In the general population, prevalence rates of OSA in children range between 1% to 5%. However, with additional awareness and the advent of the obesity epidemic, more children are being screened and diagnosed with OSA.

The AAP recommends an attended in-laboratory polysomnogram or sleep study as the gold standard for diagnosis. A sleep study is a multichannel recording that monitors physiologic parameters during sleep.

Sleep studies are expensive and resources limited, especially in pediatrics. These studies are both time and labor intensive. There are limited numbers of pediatric sleep labs that can offer family-friendly resources with pediatric-trained sleep physicians, technicians, equipment, and an environment where children can be safely studied. Staffing requirements may be higher and must be appropriate to the special needs and age of each individual child. Given the rising need to study infants and children at risk for OSA, resource allocation is a priority.

In infants and young children, untreated OSA is associated with growth delay. In addition, brief, resolved, unexplained events (BRUEs) and apparent life-threatening events (ALTEs) have been reported.

Young children with OSA are more likely to have daytime sleepiness, similar to adults with OSA, whereas hyperactivity is more common in school-aged children along with reports of poor school performance, memory, and focus. Poor quality of life is frequently reported. Cardiovascular complications can include systemic hypertension and, in severe cases, cor pulmonale. Long-term sequelae of these complications are well known.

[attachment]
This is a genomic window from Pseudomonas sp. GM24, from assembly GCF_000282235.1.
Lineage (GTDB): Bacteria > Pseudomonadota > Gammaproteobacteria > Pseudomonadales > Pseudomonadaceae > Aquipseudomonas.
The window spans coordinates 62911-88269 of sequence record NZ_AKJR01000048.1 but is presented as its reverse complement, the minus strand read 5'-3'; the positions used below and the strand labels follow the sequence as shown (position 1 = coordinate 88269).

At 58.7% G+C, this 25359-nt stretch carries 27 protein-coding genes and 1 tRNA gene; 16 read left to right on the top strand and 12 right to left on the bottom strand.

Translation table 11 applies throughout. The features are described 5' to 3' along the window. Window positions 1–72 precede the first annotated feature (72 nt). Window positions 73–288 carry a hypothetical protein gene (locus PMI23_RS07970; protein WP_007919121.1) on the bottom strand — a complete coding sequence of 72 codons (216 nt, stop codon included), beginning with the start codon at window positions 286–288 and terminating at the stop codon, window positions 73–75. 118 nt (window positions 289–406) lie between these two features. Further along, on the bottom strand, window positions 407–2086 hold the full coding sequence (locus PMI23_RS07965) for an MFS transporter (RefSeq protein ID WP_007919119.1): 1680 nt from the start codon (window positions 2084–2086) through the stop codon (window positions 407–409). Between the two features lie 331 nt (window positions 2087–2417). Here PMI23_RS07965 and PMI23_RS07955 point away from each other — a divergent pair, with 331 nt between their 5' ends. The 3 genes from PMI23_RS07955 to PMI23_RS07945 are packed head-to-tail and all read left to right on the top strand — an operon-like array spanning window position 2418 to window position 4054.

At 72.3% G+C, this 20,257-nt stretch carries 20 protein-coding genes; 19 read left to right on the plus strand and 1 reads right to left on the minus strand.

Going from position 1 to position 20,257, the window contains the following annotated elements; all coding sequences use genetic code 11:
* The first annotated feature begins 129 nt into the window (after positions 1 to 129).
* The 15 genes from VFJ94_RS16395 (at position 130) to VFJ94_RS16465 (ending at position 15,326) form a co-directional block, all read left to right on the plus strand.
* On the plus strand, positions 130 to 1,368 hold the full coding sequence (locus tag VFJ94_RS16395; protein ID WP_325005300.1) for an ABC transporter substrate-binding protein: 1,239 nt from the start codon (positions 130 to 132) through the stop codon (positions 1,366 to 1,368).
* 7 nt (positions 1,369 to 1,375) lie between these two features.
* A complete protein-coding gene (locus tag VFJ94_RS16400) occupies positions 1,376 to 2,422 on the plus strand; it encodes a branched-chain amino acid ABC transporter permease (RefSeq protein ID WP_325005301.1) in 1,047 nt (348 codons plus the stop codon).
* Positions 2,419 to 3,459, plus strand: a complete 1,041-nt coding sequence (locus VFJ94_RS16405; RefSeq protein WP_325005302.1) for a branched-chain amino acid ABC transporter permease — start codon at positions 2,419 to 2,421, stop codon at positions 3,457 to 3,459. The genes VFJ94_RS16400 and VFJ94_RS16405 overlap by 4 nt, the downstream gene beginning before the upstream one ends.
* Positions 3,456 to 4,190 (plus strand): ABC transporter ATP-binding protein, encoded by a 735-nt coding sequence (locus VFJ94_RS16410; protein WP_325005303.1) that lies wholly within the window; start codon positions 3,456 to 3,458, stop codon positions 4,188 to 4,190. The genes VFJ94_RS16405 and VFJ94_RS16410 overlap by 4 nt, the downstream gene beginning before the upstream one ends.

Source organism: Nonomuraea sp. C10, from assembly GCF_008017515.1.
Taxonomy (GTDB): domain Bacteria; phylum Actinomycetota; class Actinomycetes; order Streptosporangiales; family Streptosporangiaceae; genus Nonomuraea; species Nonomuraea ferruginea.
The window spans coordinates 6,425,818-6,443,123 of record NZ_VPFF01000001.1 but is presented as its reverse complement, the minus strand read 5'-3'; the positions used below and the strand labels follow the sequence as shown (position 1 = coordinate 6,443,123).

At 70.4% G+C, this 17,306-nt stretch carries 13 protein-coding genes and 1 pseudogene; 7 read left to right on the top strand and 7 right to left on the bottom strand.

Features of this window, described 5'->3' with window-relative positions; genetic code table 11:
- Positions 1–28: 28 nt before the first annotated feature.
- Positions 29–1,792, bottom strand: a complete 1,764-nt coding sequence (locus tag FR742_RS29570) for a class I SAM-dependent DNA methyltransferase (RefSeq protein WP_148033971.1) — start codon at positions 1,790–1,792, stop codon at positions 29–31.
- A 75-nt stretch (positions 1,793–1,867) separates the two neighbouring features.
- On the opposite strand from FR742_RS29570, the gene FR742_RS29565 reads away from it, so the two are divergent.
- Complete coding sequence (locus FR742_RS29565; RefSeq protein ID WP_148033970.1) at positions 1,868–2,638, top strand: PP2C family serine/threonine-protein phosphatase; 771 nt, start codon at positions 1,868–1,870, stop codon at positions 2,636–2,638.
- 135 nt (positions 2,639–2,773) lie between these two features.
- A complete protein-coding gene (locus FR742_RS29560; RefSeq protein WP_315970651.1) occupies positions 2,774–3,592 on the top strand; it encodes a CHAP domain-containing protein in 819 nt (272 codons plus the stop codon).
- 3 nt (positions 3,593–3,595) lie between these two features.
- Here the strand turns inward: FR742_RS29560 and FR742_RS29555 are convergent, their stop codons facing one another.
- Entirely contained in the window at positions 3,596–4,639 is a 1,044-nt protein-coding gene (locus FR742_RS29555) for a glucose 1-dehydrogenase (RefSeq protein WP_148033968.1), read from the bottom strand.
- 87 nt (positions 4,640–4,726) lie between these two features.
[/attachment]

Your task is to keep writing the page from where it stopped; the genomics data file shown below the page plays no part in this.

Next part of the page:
Lastly, a recent study of healthcare utilization in pediatric OSA demonstrated higher healthcare utilization at least 2 years before treatment, suggesting that sleep disordered breathing may have been present before clinical concern about the diagnosis was recognized. Following treatment, healthcare utilization decreased. However, it remained higher in children with OSA when compared with controls.

Obstructive sleep apnea is about more than just snoring. It is a multisystem disease that often requires a multispecialty team approach. Early identification can result in early diagnosis and treatment and may avoid the negative consequences described in untreated OSA. Heightened awareness to the problems and consequences of OSA will help pediatricians to screen for OSA and to make appropriate referrals.


1. Kaditis AG, Alonso Alvarez ML, Boudewyns A, et al. ERS statement on obstructive sleep disordered breathing in 1- to 23-month-old children. Eur Respir J. 2017;50(6): 1700985. Available at: Accessed November 14, 2018.

Mary Cataletto, MD, FAAP, is professor of Clinical Pediatrics, School of Medicine, Stony Brook University, Stony Brook, New York, and associate director, Pediatric Sleep Medicine, NYU Winthrop Hospital, Mineola, New York.